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ANALYSIS | JAMES PINDELL

It’s no longer a secret that America has a problem with government secrets. Here’s why.

The Pentagon is seen from a flight taking off from Ronald Reagan Washington National Airport on November 29, 2022 in Arlington, Virginia.Alex Wong/Photographer: Alex Wong/Getty Im

Federal agents on Thursday descended on the Dighton home of Jack Teixeira, the 21-year-old Massachusetts Air National Guardsman now charged with leaking classified material so sensitive it rocked world capitals from Washington to Kyiv to Moscow.

Teixeira allegedly shared the government documents with a group of 30 or so friends online, doing so partly to “educate” them and partly to show off, according to reports in the New York Times and Washington Post.

Interviews those publications conducted with Teixeira’s online gamer friends describe the person they called “O.G.” not as a whistleblower or some type of vigilante. He was, one person alleged, trying to “keep us in the loop.” High school classmates described Teixeira as a quiet but kind loner, who had a fascination with the military and history.

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Whatever the circumstances, the fact that an IT specialist three years out of high school had access to such wide-ranging, top-secret documents in the first place is, in a word, stunning.

Of course, it’s not a secret that America has a problem keeping its secret documents secret. Former President Donald Trump is being investigated by the Justice Department for his handling of classified documents after he left the White House. Former Vice President Mike Pence and President Biden were both recently found to be in possession of classified documents. It’s not only a Massachusetts Air National Guardsman barely old enough to walk into a bar who’s getting into trouble here.

There are several theories as to why this is happening.

One is the fact that, as the Teixeira case shows, we live in an increasingly digital world. The old days, when only so many physical copies of a classified report were typed up, are long gone. It seems increasingly clear that security procedures have not kept up with the technology.

Second, there may be too many people with security clearances — and access to classified information. There are now so many people with an American security clearance that the government cannot say how many people have it. In 2019, the government’s best guess was that around 2.9 million people had some level of clearance, and 1.25 million of them were able to access top-secret information.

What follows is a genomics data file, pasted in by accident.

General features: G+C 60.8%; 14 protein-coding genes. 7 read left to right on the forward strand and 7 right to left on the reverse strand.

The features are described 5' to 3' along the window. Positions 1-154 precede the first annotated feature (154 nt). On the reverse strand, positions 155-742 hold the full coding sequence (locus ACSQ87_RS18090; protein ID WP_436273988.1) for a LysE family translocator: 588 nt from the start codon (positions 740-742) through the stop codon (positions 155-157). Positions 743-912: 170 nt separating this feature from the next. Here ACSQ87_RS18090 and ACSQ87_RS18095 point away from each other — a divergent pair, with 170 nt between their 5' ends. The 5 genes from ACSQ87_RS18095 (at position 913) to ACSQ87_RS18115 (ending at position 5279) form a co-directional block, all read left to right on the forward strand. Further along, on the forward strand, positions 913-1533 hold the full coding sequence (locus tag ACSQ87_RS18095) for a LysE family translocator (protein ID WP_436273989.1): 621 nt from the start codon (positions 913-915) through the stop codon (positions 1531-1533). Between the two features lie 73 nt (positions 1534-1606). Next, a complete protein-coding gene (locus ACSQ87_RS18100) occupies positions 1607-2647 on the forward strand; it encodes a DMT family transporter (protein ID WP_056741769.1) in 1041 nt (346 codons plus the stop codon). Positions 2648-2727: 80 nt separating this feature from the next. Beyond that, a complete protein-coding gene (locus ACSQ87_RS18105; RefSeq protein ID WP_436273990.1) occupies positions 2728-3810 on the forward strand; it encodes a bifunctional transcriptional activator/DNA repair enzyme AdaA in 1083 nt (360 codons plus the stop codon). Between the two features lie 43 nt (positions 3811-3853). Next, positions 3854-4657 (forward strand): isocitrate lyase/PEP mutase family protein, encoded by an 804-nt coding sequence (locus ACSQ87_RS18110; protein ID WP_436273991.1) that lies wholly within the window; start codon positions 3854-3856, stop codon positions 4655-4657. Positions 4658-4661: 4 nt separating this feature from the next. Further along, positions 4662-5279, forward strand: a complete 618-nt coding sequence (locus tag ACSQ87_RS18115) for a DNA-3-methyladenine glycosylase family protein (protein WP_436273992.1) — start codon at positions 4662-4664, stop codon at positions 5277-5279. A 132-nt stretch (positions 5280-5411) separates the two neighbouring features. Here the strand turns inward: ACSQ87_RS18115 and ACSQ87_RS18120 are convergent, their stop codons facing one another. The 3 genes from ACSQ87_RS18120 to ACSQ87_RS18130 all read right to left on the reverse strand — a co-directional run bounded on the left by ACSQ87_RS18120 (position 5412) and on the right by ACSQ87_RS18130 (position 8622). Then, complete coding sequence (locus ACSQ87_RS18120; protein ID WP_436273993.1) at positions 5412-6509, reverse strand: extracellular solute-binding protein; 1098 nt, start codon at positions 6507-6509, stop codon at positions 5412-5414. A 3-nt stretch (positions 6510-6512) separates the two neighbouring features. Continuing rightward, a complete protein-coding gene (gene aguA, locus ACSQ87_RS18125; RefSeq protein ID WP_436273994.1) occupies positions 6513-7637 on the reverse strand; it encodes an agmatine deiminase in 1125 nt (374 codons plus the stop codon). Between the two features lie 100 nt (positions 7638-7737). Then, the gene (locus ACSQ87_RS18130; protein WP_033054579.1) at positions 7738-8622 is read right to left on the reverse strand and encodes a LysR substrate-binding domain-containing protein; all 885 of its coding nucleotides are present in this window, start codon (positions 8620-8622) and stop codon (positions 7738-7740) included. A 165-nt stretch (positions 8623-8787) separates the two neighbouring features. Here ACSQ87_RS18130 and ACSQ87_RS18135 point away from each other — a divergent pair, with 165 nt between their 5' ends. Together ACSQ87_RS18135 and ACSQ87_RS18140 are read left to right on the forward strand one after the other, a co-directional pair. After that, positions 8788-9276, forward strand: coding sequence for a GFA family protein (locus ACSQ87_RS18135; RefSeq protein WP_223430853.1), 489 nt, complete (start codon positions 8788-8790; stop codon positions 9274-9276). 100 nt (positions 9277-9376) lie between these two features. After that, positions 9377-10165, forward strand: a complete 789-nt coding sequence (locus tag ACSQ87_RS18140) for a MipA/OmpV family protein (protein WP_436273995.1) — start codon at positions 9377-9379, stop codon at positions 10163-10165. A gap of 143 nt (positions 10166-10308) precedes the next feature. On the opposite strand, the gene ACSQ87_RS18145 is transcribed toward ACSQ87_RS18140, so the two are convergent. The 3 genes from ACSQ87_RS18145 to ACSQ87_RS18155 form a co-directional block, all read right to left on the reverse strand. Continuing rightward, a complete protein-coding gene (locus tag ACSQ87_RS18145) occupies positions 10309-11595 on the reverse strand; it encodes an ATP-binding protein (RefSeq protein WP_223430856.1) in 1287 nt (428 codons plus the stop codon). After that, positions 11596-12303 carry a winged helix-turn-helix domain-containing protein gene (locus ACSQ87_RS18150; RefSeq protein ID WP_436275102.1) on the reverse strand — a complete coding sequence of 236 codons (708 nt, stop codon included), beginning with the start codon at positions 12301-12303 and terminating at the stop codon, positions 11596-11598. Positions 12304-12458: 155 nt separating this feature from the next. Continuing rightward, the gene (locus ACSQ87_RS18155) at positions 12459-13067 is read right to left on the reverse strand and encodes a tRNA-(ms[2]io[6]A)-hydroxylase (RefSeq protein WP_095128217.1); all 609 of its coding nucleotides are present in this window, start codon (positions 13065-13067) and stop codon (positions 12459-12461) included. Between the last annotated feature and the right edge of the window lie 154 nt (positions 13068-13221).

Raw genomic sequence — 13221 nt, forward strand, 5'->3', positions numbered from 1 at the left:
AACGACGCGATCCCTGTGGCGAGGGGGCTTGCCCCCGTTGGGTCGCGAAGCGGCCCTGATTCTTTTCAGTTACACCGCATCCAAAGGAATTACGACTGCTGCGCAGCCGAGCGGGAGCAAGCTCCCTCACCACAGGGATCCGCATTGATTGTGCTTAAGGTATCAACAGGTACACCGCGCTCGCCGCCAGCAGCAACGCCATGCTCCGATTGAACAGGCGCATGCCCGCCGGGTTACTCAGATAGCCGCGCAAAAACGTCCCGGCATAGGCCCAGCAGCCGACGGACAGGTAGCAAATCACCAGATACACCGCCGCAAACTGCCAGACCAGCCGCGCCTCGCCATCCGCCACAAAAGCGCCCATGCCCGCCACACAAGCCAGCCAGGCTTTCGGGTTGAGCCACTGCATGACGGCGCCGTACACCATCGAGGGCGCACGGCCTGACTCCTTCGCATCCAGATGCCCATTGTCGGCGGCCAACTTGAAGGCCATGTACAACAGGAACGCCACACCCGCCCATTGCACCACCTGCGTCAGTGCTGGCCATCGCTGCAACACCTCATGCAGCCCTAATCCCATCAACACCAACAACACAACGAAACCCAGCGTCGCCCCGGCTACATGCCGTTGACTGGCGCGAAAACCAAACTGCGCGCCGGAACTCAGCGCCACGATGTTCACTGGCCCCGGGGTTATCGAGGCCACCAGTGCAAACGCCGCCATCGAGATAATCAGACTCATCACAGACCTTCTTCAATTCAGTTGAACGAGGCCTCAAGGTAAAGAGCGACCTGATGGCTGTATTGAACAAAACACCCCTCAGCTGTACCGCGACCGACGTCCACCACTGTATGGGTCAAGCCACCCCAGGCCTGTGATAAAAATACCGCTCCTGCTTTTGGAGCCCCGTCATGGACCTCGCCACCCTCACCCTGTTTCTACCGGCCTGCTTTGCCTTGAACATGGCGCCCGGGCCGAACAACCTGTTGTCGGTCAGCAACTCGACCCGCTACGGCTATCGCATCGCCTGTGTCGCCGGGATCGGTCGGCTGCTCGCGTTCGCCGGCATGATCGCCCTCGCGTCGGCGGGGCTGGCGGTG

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Third is that there may be too many items being labeled classified. While we don’t know exactly what was in a box at Mike Pence’s Indiana home or sitting next to Biden’s Corvette in Delaware, presumably not every document contained nuclear codes.

We might soon get answers about exactly what classified documents Trump, and Biden, had. This past week, Senators Mark Warner, a Virginia Democrat, and Marco Rubio, a Florida Republican, got intelligence agencies to agree to show them and a small group of other Congressional leaders what they found when they raided Trump’s Mar-a-Lago home in August or what they took from different Biden offices, material presumably from his time as vice president.

This rare level of government oversight is being hailed as a significant shift toward transparency.

What should be abundantly clear now is that the U.S. government’s classified information system is broken and some type of reform is needed.

While the topic is secretive and technical by nature, the security issue has become so acute that voters may demand that presidential candidates have a plan to fix the system, just as they might on health care or immigration.

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This is, after all, a group of candidates that would seem to have a lot of knowledge in the area. Two likely candidates served as president. Two as vice president.

It might be among the most important conversations in the campaign.


James Pindell can be reached at james.pindell@globe.com. Follow him @jamespindell and on Instagram @jameswpindell.